Charles Chinnock promoted to executive director
July 22, 2002
Nevada tax collecting will become more efficient with the modernization of the Information Technologies Department of the Department of Taxation. At least that is the plan of Charles Chinnock, the recently appointed executive director of the Nevada Department of Taxation.
Chinnock, who replaces former executive director Dave Pursell, plans to enhance the information technology portion of the department, bringing the tax collection process up to date.
“Basically, we’re still doing things through the mail,” he said.
More than 200 people working in the Carson City, Reno, Las Vegas and Elko branches of the department collect nearly $3 billion worth of revenue a year, according to Chinnock.
“There are challenges,” he said. “That’s the great part of the job. The workers want to do a good job. They want to serve the taxpayers of Nevada.”
On July 8, Gov. Kenny Guinn appointed Charles Chinnock executive director of the Nevada Department of Taxation, replacing Pursell who retired in May.
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Chinnock had previously worked for the department for 10 or 11 years, leaving several years ago. In July 2001, he came back on board as deputy executive director of the Division of Assessment Standards.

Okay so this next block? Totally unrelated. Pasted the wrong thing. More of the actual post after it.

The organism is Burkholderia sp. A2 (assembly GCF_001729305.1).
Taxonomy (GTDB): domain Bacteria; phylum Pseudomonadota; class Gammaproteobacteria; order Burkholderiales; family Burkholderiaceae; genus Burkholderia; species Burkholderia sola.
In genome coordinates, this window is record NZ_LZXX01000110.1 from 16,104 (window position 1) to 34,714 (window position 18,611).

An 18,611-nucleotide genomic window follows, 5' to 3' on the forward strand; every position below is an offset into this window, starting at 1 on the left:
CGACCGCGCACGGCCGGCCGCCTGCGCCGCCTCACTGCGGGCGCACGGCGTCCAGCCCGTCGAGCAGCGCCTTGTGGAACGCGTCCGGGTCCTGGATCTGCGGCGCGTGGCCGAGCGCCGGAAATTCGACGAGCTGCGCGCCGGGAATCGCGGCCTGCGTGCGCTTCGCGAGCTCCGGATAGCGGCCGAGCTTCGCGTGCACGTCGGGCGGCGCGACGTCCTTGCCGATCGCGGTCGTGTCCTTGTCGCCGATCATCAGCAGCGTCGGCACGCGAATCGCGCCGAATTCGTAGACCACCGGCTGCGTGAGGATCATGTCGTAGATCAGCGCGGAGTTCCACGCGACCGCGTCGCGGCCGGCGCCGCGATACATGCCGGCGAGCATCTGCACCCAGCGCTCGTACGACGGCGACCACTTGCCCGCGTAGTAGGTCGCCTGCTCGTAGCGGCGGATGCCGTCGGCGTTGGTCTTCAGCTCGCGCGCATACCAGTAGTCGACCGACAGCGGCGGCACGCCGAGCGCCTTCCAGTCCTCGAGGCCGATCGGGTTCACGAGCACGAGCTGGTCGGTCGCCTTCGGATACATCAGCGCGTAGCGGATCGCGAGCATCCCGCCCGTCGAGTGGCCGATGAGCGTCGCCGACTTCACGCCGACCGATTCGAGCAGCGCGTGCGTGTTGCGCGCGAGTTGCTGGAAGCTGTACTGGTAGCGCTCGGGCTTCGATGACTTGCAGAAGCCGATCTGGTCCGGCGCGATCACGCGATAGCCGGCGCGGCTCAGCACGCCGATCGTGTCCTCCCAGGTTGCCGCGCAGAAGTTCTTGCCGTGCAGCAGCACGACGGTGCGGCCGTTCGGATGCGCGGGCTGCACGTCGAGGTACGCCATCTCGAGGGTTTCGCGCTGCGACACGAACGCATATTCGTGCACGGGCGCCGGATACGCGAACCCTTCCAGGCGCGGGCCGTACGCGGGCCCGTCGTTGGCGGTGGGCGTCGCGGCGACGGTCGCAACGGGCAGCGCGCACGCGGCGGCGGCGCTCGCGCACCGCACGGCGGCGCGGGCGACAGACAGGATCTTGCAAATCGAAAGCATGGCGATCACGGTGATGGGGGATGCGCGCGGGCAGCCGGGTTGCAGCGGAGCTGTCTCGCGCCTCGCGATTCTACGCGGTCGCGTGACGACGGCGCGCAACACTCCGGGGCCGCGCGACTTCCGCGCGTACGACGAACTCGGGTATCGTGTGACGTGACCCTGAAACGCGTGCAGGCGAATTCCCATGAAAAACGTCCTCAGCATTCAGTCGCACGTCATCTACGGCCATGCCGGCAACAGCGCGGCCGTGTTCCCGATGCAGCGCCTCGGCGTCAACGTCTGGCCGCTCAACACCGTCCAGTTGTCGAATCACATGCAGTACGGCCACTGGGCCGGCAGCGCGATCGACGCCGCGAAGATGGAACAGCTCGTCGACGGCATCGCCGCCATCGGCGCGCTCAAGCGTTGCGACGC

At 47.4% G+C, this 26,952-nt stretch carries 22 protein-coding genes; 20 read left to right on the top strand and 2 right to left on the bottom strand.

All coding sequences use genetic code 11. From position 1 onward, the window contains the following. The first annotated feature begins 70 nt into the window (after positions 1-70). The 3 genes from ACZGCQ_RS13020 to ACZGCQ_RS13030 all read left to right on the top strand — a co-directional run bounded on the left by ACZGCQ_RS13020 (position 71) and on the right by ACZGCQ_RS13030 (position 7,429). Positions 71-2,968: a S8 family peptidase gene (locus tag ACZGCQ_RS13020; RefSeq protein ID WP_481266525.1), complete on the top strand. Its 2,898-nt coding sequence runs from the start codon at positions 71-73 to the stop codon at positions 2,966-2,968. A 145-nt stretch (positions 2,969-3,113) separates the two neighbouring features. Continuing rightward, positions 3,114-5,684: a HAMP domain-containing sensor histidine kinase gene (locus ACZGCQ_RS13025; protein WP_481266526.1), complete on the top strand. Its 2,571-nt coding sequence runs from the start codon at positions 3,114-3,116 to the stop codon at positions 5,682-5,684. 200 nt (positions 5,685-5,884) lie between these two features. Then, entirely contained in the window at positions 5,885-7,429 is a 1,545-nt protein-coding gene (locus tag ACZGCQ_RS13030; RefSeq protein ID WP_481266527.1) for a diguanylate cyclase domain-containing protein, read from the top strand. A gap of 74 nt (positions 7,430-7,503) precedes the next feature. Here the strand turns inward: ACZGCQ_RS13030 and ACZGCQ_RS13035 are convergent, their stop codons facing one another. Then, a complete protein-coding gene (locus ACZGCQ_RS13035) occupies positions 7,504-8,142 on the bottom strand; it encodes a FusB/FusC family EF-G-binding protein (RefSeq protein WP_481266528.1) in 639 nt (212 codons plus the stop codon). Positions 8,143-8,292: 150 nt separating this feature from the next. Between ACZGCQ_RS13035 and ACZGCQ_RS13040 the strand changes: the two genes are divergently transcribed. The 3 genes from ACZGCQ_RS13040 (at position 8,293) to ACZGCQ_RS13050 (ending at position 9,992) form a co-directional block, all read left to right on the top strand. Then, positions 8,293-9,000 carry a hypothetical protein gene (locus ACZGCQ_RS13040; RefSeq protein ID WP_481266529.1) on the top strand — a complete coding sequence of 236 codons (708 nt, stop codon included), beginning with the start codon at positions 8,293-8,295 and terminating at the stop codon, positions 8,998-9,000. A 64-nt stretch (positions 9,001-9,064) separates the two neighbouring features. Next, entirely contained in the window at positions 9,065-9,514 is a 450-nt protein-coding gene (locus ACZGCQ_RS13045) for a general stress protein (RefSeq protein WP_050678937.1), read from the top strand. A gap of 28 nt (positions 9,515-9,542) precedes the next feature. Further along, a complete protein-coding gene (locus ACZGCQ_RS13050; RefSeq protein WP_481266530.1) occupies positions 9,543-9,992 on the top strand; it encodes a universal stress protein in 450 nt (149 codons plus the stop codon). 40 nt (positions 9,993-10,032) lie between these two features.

Though Chinnock was not the only individual to apply for the position, he said he does not know how many contenders there were for the position.
“I had to throw my hat in the ring,” he said.
Chinnock had little idea he would receive the executive director appointment, but said he was not surprised although he was happy.
Chinnock wants to strengthen many of the programs initiated by Pursell, who served as executive director for 25 years.
“Pursell is a tough act to follow,” Chinnock said. “He did a great job. “
Chinnock received a degree in secondary education and was a school teacher. When he initially joined the Department of Taxation, he was trained in property tax.
He also joined the Nevada Air National Guard as a traditional guardsman, eventually becoming not only a flight instructor but a wing commander. Chinnock took a tour in the Gulf War and was promoted to brigadier general.
About a year ago when he came back to the Department of Taxation, he went to a part-time position as a guardsman at state headquarters in Carson City. With two commitments in his hands, Chinnock spends time with the Air National Guard during weekends, evenings and lunches.
Chinnock is excited about his new appointment. “The pressure is on,” he said. “It’s time to walk the walk.”
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